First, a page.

Numerous health organizations recommend eating pulses including lentils on a regular basis. Canada’s Food Guide recommends obtaining protein from sources such as lentils on a regular basis to reduce the amount of saturated fat intake. As pulses, including lentils, are naturally high in fibre and protein, the 2010 Dietary Guidelines for Americans also makes a similar recommendation as part of the MyPlate program. For better health, they recommend varying your protein food choices to include more beans and lentils, up to 3 cups per week.
Lentils and Lowering Cholesterol
The Heart and Stroke Foundation of Canada recommends a heart-healthy diet with foods that are high in fibre and soluble fibre to help lower cholesterol. Lentils are an excellent source of fibre. Just 100 grams of green lentils packs in 20 grams of fibre – that makes up 80% of your days’ worth of the fibre you need.
How Do Lentils Compare to Other High-Fibre Foods?
Researchers from the Tulane University School of Public Health and Tropical Medicine reviewed 10 randomized clinical trials and found that people eating a high-legume diet reduced their total cholesterol by 11.8 mg/DL and their LDL cholesterol (the bad cholesterol) by 8.0 mg/DL.
Lentils and Blood Pressure
In addition to the high fibre level, lentils are also good sources of potassium. Potassium is a vital mineral that aids in regulating blood pressure. The landmark Dietary Approaches to Stop Hypertension (DASH) study identified that a diet rich in produce, pulses (including lentils), and whole grains, and low in sodium, was associated with an impressive reduction in blood pressure.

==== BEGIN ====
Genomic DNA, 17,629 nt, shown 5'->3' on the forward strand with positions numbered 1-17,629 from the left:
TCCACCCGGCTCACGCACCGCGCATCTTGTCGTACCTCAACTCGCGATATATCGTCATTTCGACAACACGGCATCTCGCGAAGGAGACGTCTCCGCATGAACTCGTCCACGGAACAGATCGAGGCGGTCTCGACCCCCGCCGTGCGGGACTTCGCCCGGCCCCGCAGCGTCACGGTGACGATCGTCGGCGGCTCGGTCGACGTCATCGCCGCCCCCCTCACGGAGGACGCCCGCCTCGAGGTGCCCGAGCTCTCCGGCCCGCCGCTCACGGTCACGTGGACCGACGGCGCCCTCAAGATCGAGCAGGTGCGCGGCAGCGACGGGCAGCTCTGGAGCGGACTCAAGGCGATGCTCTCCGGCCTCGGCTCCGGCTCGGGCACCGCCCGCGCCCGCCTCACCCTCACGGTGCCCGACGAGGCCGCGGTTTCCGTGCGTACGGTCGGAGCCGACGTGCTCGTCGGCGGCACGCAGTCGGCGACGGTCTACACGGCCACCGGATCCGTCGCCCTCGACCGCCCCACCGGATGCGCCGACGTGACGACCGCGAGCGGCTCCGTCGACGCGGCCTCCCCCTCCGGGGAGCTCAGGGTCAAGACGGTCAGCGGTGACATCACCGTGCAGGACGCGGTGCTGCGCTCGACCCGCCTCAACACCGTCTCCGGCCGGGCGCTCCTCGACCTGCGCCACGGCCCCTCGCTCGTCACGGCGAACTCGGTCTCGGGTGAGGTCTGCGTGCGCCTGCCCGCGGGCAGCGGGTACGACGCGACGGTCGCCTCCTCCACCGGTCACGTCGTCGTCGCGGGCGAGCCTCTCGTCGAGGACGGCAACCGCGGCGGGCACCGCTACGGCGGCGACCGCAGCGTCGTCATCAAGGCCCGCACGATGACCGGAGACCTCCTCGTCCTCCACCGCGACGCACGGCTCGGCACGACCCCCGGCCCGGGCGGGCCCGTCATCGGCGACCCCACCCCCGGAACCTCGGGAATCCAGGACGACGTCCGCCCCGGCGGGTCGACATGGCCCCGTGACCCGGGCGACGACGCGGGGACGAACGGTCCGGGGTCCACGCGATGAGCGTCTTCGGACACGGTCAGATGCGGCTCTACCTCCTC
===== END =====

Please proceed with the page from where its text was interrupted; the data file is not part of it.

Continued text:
Lentils and Heart-Disease Prevention
Recent scientific studies identified C-reative protein (CRP) as a marker of acute inflammation recognized as an independent predictor of future cardiovascular disease. A 2006 study found that the risk of having elevated levels of CRP was 63% lower among participants who ate a diet high in fibre. As lentils are an excellent source of fibre, that is good news for lentil lovers.
In addition to the high fibre content, lentils are also high in folate content. In addition to preventing neural-tube defects, folate also plays an important role in lowering artery-damaging homocysteine, a potential risk factor for cardiovascular disease. Out of all the plant foods, lentils contain the most folate.
Want one more reason to love heart-friendly lentils? How about their good content of magnesium. Magnesium is like a natural calcium channel blocker medication. Studies have found that high intake of magnesium is associated with lower risk of sudden cardiac arrest. One hundred grams of lentils provides about one-third of your daily magnesium needs.
Overall, intake of lentils is an important part of a dietary approach to preventing coronary heart disease. The National Health and Nutrition Examination Survey (NHANES) Epidemiologic Follow-Up Study found that people eating pulses four times or more per week had a 22% lower risk of coronary heart disease, compared to those eating pulses less than once a week.
Bazzano LA, Thompson AM, Tees MT, et al. Non-soy legume consumption lowers cholesterol levels: A meta-analysis of randomized controlled trials. Nutr Metab Cardiovasc Dis. 2011 Feb;21(2):94-103. Epub 2009 Nov 25.
Bazzano LA, He J, Ogden LG, et al. Legume consumption and risk of coronary heart disease in US men and women: NHANES I Epidemiologic Follow-up Study. Arch Intern Med. 2001 Nov 26;161(21):2573-8.
Please share your location to continue.
Check our help guide for more info.